According to a stunning Gallup's World Poll, over 80% of workers in the world either hate their job (and especially their boss), or are not fully engaged in the work they do.
Here’s how productivity icon, Jim Clifton interpreted the data: “Only 15% of the world's one billion full-time workers are engaged at work. It is significantly better in the U.S., at around 30% engaged, but this still means that roughly 70% of American workers aren't engaged.”
That means chances are that you, reading this article, is one of those people that hate your job (or at least, not fully engaged in your work).
If that’s the case, my best advice for you is to look for another job! You can talk to a career coach today to help you figure out what to do.
However, until you find a new job and move on, you may still need to keep working at your current job. And the question is how do you do that?
How can you do your work and do it well if you’re lacking motivation and a sense of engagement?
You certainly don’t want to be let go prematurely, and you also do not want a poor performance evaluation either. Those could make it difficult for you to get another job.
To make the most of situation when you hate your job, consider the following strategies:
1. Keep your current job, but start working on the new skills you need for the job you want:
Instead of wasting whatever spare time you might have on Netflix binging, social media surfing or mindless chatting and text messaging, consider building the skills you will need for your next career move.
Perhaps, you might return to school and obtain the certifications necessary to pursue a job that would provide you with greater satisfaction. LinkedIn Learning, Udemy, and numerous other online learning platforms have many useful courses, training, and certifications.
2. Find a hobby outside of work that you like:
Make something other than work the highlight of your day. Take up a hobby, if you don’t have one. Or step up volunteering in your community or place of worship.
It's crucial to have something to look forward to outside of work. It’s a good way to make the unfulfilling and boring work go by fast. It’s also a good way to clear your mind after eight hours of mindless work. Plus, they may be useful networking avenues to help you find your next job.
3. Make the most of your work breaks:
Try reading positive affirmations or meditating or yoga during your breaks. These activities can help you cope with an otherwise unsavory workday. Music may also be a wonderful method to improve your mood.
If you make the most of your breaks, you could find that the day goes by faster.
4. Make a list of all the reasons you're thankful for your current job:
Yes, that sounds weird, because we are talking about a job you hate. But every bad situation has some sort of silver lining. Remind yourself of all your job's positive qualities, no matter how small you might think they are. For example, the job pays the bill, or you like your co-workers, or you are learning some new skills you never had before, etc.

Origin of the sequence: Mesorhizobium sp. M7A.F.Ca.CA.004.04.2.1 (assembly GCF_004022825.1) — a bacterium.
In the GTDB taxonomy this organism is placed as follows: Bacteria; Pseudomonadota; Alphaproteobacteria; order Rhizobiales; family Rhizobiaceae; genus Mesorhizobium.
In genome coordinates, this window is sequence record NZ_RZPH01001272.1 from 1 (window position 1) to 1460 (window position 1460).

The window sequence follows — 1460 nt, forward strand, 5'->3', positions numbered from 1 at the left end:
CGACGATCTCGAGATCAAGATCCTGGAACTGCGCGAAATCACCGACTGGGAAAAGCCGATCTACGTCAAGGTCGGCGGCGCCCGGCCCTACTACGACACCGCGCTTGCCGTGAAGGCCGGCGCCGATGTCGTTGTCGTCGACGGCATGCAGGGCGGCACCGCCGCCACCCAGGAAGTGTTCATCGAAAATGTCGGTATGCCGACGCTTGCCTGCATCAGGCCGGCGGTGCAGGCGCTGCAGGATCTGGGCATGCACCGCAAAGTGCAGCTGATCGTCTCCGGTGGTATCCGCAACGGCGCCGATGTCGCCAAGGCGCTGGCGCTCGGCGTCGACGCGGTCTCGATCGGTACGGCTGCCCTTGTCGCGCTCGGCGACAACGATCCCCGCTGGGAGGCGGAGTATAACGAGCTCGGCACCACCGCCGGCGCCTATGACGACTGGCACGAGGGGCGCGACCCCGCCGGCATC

The reason for this exercise is not so that you will then settle on the job. NO. The reason is because, positive psychology tells us that focusing on the positive is always better, and leads to a better outcome, than dwelling on the negative, even when you hate your job.
5. Avoid the “Ain’t It Awful” Club:
I borrowed this from the famous master, Jack Canfield. As Canfield explained in his book, The Success Principles: How To Get From Where You Are To Where You Want To Be, members of this club engage in nothing but “constant stream of negative judgments, criticisms, blaming and complaining.” Membership in this club cannot do you any good, professionally or otherwise.
Instead, find positive groups to hang out with. Reach out socially and make friends with successful people. As the saying goes: you become like the people you spend the most time with.
6. Concentrate on excelling in your work:
Rather than focusing on your dissatisfaction at work, make a concerted effort to improve your performance. With such good intentions, you could even begin to love it.
If you put out excellent work, you may earn a bonus, or get promoted to a position you might enjoy. At the very least, you will get a good endorsement or letter of recommendation when you apply for another job.
7. Crank up your professional networking game:
Networking is the surest route to most good jobs these days. You should take it seriously if you want success in your next job search.
When you start feeling like you hate your job, be sure to update your LinkedIn profile (and your resume). Identify the industry you are interested in and widen your outreach of people that work in that industry. Join relevant professional associations and get active in their activities. And reconnect with the alumni associations of your alma maters.
At some point, you may have a job you’re unhappy with. Until you find your dream job, use these tips to cope to make the best of your current situation.